>> <no, not around $10.00... it was around $9.00!>

    >
    > $10 in 1960 is inflated to $63 today.
    > $9 in 1960 is inflated to $57 today
    >
    > $10 in 1970 is inflated to $50 today
    > $10 in 1980 is inflated to $25 today


    You're giving me a headache!!

    Rather than quote meaningless inflationary estimates, go to the stores
    and see what the same item actually costs now. If you do, you'll find
    that the knife now averages at $20.00.
     
  13. Dee Randall

    Dee Randall Guest

    "Pennyaline" <[email protected]> wrote in
    message news:[email protected]
    > Dee Randall wrote:
    >> "Pennyaline" <[email protected]> wrote
    >> in message news:[email protected]
    >>> Anthony wrote:
    >>>> Not much for gadgets, I've a food processor which I use mainly to make
    >>>> mayonnaise and that's about it. But having acquired a whole smoked ham
    >>>> I decided to try an electric carving knife, went to Bed Bath and Beyond
    >>>> and bought a Cuisinart job for about $50. The manual made it sound as
    >>>> complicated as running a Moon shot, but actually it's quite simple and
    >>>> the blades go in the dishwasher. And boy did it make short work of the
    >>>> ham, perfectly even slices fairly fell away. I probably won't use it
    >>>> much as there's just two of us, but for a big slicing job it's the
    >>>> nuts!
    >>> Too bad you spent so much for such an ordinary item. I've had my
    >>> Hamilton Beach for decades with never a grumble, and it only cost me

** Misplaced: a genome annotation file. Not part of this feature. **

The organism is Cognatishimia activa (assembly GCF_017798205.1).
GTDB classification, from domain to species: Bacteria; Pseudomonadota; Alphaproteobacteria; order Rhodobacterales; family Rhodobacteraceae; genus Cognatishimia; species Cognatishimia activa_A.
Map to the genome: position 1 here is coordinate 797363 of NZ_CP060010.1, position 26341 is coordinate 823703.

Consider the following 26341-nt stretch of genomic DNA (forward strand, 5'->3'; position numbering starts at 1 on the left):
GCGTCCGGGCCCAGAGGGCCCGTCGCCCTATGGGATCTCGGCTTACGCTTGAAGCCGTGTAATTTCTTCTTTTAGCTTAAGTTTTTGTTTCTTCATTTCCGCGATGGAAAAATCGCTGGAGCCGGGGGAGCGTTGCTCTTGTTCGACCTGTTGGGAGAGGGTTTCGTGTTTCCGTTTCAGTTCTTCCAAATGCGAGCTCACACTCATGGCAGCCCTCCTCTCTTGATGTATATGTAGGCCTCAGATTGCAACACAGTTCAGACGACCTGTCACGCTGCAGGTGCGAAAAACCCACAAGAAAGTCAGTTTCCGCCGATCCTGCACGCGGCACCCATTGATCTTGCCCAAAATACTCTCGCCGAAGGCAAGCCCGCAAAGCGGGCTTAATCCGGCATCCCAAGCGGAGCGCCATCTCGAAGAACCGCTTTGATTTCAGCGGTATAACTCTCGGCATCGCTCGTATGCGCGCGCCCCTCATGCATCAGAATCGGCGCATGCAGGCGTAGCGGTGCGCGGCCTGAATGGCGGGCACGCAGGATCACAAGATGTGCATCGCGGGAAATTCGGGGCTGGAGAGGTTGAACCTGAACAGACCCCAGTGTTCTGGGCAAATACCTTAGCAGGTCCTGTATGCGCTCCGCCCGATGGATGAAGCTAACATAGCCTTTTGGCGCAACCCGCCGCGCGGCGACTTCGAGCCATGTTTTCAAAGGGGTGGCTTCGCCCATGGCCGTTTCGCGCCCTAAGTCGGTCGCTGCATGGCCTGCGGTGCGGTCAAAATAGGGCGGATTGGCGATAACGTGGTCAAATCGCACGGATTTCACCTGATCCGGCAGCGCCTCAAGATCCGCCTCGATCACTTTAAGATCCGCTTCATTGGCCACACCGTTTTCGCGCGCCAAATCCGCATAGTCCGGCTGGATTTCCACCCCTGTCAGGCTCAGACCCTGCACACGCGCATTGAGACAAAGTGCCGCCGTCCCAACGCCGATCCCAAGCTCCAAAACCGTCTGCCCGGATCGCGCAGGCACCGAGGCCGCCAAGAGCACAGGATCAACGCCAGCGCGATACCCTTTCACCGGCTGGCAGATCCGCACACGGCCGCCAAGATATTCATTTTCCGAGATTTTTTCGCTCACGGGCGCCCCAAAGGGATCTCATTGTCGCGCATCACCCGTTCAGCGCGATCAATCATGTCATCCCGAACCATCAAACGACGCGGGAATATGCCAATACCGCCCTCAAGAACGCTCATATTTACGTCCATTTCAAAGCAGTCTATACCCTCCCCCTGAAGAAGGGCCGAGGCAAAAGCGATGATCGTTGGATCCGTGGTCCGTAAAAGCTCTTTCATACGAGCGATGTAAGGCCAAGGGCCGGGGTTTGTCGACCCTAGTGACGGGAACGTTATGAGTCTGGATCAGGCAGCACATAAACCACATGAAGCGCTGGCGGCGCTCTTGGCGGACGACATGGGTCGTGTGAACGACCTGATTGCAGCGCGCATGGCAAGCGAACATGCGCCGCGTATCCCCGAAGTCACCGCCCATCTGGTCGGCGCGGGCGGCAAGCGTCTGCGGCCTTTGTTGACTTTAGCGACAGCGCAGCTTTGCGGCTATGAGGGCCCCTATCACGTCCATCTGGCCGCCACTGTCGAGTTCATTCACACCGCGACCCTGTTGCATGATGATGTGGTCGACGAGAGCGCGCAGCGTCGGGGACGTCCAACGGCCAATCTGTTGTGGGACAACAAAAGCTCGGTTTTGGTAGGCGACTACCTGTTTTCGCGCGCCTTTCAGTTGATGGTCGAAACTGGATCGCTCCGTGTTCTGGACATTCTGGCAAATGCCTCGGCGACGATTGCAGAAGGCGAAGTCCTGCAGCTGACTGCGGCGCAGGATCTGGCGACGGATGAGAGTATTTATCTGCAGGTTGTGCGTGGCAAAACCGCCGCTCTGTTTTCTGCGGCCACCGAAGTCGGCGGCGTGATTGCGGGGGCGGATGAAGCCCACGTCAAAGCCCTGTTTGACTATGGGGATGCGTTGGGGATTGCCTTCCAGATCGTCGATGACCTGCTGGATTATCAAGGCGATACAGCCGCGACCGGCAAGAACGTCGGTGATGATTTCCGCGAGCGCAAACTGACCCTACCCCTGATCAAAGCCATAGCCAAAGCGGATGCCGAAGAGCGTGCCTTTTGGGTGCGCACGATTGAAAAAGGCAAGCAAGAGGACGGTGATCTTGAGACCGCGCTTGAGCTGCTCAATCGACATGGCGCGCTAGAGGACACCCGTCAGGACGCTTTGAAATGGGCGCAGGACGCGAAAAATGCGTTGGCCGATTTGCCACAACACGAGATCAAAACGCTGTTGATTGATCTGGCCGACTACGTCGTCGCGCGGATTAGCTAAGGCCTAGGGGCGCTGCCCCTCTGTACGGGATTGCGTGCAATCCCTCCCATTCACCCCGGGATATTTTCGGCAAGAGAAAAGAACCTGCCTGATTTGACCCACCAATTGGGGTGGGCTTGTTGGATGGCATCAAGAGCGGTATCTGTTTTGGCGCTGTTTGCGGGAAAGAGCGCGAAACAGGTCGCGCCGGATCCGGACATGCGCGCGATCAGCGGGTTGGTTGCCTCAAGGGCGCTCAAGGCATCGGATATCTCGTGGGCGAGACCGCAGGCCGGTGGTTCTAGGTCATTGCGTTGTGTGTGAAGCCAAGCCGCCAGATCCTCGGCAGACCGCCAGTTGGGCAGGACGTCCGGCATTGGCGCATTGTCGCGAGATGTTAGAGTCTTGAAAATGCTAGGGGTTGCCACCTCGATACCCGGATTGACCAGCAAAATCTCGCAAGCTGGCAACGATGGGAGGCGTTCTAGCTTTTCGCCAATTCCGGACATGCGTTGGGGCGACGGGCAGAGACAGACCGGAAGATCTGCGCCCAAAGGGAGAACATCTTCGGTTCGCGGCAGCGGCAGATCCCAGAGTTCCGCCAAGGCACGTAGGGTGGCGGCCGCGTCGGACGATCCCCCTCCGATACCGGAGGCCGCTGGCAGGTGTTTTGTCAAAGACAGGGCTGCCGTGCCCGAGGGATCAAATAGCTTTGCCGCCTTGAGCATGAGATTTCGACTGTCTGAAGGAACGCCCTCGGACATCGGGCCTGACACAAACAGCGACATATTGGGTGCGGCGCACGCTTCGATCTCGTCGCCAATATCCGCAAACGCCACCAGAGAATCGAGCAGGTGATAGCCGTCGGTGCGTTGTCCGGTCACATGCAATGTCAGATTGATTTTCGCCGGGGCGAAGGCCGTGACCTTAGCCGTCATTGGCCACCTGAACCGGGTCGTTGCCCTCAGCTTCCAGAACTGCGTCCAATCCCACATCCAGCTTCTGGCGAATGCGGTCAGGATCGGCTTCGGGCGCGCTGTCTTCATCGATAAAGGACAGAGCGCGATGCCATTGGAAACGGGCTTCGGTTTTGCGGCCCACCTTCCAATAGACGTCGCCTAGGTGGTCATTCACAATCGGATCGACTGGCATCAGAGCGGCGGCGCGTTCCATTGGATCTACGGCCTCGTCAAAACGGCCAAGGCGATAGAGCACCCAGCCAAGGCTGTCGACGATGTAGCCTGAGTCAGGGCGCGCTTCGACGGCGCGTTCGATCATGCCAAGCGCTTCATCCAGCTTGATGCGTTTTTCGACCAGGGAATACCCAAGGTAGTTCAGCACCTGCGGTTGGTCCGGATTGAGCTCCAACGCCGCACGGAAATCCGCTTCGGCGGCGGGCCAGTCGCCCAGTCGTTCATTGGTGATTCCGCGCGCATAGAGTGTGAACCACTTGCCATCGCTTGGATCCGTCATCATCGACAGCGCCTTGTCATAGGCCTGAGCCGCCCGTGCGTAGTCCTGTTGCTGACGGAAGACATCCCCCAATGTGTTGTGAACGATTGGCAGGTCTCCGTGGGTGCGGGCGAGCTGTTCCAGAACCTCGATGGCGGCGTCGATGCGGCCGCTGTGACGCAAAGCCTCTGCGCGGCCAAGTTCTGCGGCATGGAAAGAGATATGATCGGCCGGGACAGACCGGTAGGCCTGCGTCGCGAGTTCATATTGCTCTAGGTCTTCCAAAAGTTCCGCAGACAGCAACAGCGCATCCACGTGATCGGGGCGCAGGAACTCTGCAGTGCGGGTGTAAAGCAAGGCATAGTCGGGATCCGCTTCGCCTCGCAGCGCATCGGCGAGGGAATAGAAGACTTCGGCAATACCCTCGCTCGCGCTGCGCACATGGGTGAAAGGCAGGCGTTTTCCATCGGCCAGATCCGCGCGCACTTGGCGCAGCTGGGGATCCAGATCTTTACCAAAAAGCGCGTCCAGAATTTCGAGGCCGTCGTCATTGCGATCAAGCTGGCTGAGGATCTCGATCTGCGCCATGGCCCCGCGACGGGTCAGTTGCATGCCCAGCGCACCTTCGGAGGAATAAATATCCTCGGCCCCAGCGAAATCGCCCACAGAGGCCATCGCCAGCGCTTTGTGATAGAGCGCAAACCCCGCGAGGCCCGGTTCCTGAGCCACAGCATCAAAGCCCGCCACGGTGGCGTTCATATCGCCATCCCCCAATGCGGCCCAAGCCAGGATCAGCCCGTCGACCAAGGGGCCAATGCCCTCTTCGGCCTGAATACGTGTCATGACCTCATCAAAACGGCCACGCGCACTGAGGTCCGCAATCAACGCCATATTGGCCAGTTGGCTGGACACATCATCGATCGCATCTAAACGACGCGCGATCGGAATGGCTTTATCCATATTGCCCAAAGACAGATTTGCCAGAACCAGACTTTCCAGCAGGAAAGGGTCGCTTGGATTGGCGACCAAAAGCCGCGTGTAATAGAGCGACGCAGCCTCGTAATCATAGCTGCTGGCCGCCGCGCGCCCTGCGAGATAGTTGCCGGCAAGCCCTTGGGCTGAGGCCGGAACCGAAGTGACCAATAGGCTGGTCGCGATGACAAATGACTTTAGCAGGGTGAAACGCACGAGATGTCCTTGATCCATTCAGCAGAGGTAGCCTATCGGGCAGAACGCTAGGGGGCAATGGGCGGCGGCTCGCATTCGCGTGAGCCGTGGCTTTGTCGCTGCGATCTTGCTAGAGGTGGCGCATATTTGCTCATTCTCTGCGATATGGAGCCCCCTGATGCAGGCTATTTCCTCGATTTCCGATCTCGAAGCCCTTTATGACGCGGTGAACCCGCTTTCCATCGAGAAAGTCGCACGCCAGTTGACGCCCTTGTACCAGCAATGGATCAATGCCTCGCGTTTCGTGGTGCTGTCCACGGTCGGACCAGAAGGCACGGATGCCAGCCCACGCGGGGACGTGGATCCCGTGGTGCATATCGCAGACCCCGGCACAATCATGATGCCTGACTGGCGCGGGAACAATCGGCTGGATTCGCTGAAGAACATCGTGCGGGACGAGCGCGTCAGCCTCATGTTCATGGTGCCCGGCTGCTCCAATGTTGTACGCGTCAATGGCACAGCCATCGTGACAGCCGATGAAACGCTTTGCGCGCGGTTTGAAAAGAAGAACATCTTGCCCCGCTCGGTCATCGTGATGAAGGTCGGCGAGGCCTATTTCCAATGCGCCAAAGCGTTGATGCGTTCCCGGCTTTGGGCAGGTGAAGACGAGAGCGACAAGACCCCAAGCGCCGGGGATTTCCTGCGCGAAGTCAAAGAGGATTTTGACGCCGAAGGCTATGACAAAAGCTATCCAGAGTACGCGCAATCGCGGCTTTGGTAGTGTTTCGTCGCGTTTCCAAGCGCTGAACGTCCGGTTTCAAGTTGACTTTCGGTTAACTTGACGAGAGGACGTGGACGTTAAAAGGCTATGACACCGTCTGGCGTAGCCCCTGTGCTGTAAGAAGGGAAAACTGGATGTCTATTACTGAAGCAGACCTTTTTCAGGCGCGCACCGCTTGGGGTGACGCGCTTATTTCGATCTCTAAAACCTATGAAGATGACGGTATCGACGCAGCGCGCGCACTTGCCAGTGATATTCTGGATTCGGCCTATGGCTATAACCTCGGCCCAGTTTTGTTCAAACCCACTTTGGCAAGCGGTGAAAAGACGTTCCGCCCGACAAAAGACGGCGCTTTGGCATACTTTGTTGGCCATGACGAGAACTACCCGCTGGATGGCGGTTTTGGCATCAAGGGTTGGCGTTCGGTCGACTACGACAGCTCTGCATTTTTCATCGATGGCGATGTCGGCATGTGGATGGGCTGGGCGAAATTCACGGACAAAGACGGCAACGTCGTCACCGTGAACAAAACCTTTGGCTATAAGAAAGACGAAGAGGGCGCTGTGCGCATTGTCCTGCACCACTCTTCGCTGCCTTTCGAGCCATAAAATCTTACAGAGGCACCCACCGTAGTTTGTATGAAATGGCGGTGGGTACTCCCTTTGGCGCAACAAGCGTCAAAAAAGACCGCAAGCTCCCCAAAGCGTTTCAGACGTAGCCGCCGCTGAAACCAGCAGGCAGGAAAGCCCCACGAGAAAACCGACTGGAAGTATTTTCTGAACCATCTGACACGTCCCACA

>>> somewhere around $9.00.
    >>>
    >>> <no, not around $10.00... it was around $9.00!>

    >>
    >> $10 in 1960 is inflated to $63 today.
    >> $9 in 1960 is inflated to $57 today
    >>
    >> $10 in 1970 is inflated to $50 today
    >> $10 in 1980 is inflated to $25 today

    >
    > You're giving me a headache!!
    >
    > Rather than quote meaningless inflationary estimates, go to the stores and
    > see what the same item actually costs now. If you do, you'll find that the
    > knife now averages at $20.00.


    May be meaningless to you --
    A clerk wouldn't give me inflationary prices.
    My knife cost me $50 - not $20 - not $9.
    I don't need to go to a store -- I research on line.
    Penny-wise,
    Dee Dee
     
  14. Anthony

    Anthony Guest

    Blair P. Houghton wrote:
    > Anthony wrote:
    > > went to Bed Bath and Beyond
    > > and bought a Cuisinart job for about $50.

    >
    > How was the surface of the slices?
    >
    > --Blair


    Perfectly smooth. I was quite surprised at how well it worked. It
    also has a blade for bread but I haven't tried that, hardly seems worth
    it.
     
  15. itsjoannotjoann wrote:
    > And like Sheldon said, those electric carving knives are great for
    > craft projects. Slices through foam padding with the greatest of ease.


    Just like Sheldon to use his kitchen equipment in the garage. Like
    anyone can tell the difference between his cooking and the old parts
    form a repacked bearing.

    --Blair
     
  16. Pennyaline

    Pennyaline Guest

    Dee Randall wrote:
    > "Pennyaline" <[email protected]> wrote in
    > message news:[email protected]
    >> Dee Randall wrote:
    >>> "Pennyaline" <[email protected]> wrote
    >>> in message news:[email protected]
    >>>> Anthony wrote:
    >>>>> Not much for gadgets, I've a food processor which I use mainly to make
    >>>>> mayonnaise and that's about it. But having acquired a whole smoked ham